Tuesday, September 1, 2009

"I Hate Barack Obama" - Maybe Not the Best Message from a Pulpit

The pastor of Faithful Word Baptist Church in the Phoenix area seems to have a very interesting set of beliefs.
"A Phoenix-area pastor has started to draw protesters to his congregation after he delivered a sermon titled, 'Why I Hate Barack Obama,' and told his parishioners that he prays for President Obama's death.

"Pastor Steven Anderson stood by his sermon ... [and] ... continues to encourage his parishioners to join him in praying for the president's death.

" 'I hope that God strikes Barack Obama with brain cancer so he can die like Ted Kennedy and I hope it happens today,' he told MyFOXPhoenix on Sunday. He called his message 'spiritual warfare' and said he does not condone killing...."

"...'I'm gonna pray that he dies and goes to hell when I go to bed tonight. That's what I'm gonna pray,' he told his congregation...."
(FOXNews) [emphasis mine]
Looks like Pastor Anderson doesn't approve of some of President Obama's policies, like promoting abortions.

Is Asking for a Divine Assassination Really Smart?

Can't say I'm too thrilled about the president's stand on life issues, myself. But pray for his lingering death? No.

I'll pray that America realizes that killing babies isn't nice, and that we shouldn't do it.

I'll pray that doctors who make money by killing their youngest patients realize that they're doing something wrong and find another line of work.

But I'll pray for America's leaders.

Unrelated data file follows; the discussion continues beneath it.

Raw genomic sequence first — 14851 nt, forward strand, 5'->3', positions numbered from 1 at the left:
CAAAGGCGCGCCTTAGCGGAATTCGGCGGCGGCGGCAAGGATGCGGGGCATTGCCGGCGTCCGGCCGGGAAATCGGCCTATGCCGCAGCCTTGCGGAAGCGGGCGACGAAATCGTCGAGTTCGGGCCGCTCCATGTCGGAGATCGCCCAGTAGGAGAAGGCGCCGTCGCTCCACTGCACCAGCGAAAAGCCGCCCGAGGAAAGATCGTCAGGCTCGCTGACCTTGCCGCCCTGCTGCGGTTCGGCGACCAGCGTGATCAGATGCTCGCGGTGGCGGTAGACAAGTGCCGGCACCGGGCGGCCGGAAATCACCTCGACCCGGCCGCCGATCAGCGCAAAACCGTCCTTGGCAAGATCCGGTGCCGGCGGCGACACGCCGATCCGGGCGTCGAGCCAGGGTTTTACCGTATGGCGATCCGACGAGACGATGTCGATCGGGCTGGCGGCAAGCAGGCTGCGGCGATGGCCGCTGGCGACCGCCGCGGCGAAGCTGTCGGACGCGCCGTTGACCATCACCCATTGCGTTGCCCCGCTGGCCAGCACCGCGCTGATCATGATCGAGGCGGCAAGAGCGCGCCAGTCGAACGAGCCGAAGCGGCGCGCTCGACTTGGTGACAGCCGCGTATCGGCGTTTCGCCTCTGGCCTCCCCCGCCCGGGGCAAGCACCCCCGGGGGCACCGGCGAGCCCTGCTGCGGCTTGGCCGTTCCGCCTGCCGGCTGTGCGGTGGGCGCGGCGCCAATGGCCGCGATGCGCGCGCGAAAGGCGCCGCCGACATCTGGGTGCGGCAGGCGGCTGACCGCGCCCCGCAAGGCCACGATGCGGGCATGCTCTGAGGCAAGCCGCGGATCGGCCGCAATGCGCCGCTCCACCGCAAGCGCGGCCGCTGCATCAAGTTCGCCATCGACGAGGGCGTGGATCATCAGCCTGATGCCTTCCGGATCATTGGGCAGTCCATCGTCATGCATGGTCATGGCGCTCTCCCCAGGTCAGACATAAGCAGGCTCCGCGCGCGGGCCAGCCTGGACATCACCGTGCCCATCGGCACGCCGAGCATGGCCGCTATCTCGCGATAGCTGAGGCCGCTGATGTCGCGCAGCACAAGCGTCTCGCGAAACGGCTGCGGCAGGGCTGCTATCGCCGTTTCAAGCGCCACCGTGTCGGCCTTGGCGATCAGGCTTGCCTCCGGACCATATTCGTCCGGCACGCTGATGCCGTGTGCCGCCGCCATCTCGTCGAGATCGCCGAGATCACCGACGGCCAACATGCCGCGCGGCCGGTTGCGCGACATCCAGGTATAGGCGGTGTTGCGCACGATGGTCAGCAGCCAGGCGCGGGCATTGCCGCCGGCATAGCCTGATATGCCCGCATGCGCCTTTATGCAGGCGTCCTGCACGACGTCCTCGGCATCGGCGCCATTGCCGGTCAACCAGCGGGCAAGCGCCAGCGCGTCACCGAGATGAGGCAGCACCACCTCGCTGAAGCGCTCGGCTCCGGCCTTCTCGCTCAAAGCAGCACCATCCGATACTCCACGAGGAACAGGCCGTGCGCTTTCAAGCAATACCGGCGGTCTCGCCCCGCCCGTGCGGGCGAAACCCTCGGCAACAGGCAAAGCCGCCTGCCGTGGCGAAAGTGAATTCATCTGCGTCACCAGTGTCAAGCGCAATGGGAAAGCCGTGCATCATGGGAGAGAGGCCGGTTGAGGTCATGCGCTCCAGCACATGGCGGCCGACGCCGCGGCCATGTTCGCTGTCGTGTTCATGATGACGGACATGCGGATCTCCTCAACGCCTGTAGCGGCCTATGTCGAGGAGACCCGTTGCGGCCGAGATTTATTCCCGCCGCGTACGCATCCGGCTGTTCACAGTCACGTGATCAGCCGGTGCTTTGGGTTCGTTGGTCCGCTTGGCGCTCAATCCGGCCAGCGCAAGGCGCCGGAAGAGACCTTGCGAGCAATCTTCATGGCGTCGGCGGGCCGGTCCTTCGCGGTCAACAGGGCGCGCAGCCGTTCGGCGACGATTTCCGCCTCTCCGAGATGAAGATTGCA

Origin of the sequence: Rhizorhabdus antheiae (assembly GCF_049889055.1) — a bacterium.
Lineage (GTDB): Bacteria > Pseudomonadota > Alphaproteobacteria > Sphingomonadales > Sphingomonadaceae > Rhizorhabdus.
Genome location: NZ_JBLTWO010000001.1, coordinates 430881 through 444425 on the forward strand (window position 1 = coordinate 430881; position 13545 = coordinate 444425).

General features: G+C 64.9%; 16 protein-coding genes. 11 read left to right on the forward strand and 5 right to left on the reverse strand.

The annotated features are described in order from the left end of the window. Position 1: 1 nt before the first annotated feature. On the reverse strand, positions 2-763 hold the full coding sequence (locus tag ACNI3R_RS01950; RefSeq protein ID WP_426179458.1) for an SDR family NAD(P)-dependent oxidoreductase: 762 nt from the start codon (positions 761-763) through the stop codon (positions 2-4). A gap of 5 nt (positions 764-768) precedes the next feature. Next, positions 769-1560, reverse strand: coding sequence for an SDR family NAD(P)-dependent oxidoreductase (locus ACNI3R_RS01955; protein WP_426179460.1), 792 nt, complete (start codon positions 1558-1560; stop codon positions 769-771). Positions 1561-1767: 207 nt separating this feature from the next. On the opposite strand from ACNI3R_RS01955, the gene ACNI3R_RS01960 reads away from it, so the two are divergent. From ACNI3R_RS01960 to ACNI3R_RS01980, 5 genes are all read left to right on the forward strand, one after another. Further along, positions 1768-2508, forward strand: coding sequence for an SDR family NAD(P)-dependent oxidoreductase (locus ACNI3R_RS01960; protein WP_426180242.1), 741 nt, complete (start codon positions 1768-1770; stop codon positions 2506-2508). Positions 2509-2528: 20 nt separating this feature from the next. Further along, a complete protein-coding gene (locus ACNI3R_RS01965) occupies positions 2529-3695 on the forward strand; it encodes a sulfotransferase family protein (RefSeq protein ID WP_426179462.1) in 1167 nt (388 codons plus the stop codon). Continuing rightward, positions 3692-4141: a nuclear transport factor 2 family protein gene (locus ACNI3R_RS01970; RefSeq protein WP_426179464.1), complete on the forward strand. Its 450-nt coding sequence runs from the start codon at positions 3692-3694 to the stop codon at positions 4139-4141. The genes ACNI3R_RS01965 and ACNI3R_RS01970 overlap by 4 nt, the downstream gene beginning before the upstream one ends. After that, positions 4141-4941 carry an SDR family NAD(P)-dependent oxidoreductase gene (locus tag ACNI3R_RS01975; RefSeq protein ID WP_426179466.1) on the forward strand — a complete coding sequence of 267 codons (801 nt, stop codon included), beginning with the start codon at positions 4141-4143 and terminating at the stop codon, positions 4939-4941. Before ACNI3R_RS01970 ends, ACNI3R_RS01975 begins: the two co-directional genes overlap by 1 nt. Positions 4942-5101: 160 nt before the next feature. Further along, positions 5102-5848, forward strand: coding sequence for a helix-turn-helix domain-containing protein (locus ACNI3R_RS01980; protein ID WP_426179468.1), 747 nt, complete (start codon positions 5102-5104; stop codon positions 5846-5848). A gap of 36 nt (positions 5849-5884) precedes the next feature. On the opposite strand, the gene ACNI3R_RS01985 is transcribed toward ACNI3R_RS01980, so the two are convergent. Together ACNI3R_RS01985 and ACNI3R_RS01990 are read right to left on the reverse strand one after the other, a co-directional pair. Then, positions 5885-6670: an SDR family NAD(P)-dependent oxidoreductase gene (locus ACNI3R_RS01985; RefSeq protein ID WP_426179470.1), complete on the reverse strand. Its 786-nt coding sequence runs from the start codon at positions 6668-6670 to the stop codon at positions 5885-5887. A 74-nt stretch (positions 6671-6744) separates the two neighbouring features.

You might consider praying for them, yourself. I put together a couple of lists last month, if you're interested in individual names: "Praying for America's Leaders" (July 2, 2009). Of course, you don't have to do anything. It's strictly your decision.

There is a huge difference between asking God to kill someone for you, and thinking that the person is not acting in an optimum way.

Besides, I take that "...For as you judge, so will you be judged, and the measure with which you measure will be measured out to you..."1 stuff seriously: and I'm nowhere near perfect enough to knowingly risk a 'zero-tolerance' audit of my life.

How Can I Possibly be For Barack Obama?!

I'm not. I'm not against him, either.

In another blog, I discuss the war on terror and related topics. I think I may confuse some readers.

I'm 'obviously' conservative in my views - but I don't say that everything President Obama does is wrong.

For example, when he "reached out" to the Taliban in Afghanistan, I wrote that it was - in my opinion - a prudent move. Before making up my mind, I did a little checking. Turns out, the situation was a little more complicated than what the headlines said. And, President Obama was pursuing a strategy which had worked before.

Approving of this somewhat-controversial strategy might be taken as showing that I'm 'for' President Obama. As I wrote then:
"...I Must Support Barack Obama, Right?

"Wrong. I'm not 'against' the American president, either.

"On examination, some of President Obama's policies appear to be prudent. I support these. Other policies of the current administration are unacceptable to me. I do not support those.

"As for President Barack Obama, I pray for him - and suggest that others do, too. (May 24, 2009, in A Catholic Citizen in America)..."
("June 21, 2009 Another War-on-Terror Blog)

Hate the Sin, Love the Sinner

That 'hate the sin, not the sinner' stuff probably sounds corny - but it's solid Catholic teaching. And, I think, good sense.

It's like those 'friends don't let friends drive drunk' public service announcements. Sure, it's awkward to keep your buddy from driving when he or she is sozzled. At the time, your friend may not feel that you're very 'loving.' But how loving is it to let that person drive drunk? People can get killed that way.

Back to Pastor 'I hate Barack Obama' Anderson.

The Bible's All About God Killing People and Stuff, Right?

Um. Not exactly.